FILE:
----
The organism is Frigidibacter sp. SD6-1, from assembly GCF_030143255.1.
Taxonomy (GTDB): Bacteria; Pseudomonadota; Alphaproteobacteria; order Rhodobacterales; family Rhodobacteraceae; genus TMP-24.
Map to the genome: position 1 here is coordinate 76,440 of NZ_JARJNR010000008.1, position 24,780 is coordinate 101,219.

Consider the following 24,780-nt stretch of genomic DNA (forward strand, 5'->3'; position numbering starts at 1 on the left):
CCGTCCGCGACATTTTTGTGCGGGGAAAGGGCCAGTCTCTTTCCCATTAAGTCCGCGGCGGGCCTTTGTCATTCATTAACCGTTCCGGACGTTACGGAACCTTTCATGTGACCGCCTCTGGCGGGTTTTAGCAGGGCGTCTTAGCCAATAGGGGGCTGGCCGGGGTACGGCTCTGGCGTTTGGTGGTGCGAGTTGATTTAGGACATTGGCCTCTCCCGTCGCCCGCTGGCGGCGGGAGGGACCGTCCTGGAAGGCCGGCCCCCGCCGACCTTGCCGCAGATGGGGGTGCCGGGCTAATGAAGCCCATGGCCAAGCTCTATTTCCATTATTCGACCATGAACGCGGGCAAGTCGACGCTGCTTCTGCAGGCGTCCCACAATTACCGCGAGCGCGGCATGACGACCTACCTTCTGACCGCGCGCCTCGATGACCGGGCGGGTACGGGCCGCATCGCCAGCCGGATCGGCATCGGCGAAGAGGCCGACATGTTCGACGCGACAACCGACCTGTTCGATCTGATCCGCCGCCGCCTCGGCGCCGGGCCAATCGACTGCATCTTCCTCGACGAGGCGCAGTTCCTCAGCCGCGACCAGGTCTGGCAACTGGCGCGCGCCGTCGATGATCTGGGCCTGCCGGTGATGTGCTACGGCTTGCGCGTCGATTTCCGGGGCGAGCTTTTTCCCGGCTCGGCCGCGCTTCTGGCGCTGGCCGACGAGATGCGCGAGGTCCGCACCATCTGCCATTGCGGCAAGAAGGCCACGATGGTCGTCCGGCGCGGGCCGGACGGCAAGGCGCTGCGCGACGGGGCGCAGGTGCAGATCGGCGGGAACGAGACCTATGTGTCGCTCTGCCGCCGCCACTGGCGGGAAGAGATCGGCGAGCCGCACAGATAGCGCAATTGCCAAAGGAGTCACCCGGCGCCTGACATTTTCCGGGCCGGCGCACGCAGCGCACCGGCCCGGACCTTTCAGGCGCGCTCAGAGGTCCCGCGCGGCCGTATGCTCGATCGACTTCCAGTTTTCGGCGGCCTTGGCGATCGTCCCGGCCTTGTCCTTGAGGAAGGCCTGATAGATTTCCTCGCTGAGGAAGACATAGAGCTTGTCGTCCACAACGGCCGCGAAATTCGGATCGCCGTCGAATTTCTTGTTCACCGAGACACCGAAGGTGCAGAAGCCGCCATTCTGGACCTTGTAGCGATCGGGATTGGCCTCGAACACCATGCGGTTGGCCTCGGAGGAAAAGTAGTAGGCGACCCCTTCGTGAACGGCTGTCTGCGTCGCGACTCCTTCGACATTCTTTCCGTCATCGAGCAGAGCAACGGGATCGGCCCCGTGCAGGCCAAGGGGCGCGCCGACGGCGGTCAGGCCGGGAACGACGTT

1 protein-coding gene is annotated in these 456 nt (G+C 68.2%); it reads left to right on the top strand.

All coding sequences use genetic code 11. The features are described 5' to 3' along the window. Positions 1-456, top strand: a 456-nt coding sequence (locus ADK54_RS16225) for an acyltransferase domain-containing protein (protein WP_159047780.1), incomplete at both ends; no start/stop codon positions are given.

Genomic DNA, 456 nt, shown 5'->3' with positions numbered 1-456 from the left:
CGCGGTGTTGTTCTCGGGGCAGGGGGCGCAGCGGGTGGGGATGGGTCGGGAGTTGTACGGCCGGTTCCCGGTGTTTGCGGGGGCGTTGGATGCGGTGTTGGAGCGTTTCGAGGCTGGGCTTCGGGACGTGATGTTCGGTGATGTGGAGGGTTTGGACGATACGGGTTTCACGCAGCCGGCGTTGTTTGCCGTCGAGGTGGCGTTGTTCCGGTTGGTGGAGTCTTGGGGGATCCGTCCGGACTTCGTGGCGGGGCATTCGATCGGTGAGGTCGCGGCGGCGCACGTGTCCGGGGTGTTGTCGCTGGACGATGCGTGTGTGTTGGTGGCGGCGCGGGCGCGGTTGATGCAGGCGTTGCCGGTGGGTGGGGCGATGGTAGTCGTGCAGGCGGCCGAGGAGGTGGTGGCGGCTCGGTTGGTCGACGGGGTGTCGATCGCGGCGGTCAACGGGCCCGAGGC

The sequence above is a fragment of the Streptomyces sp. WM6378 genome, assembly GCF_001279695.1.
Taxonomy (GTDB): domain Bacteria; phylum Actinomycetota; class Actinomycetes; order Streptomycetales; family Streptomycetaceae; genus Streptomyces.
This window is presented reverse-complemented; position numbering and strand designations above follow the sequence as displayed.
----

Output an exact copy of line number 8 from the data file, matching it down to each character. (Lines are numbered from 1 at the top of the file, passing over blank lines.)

Genomic DNA, 456 nt, shown 5'->3' with positions numbered 1-456 from the left: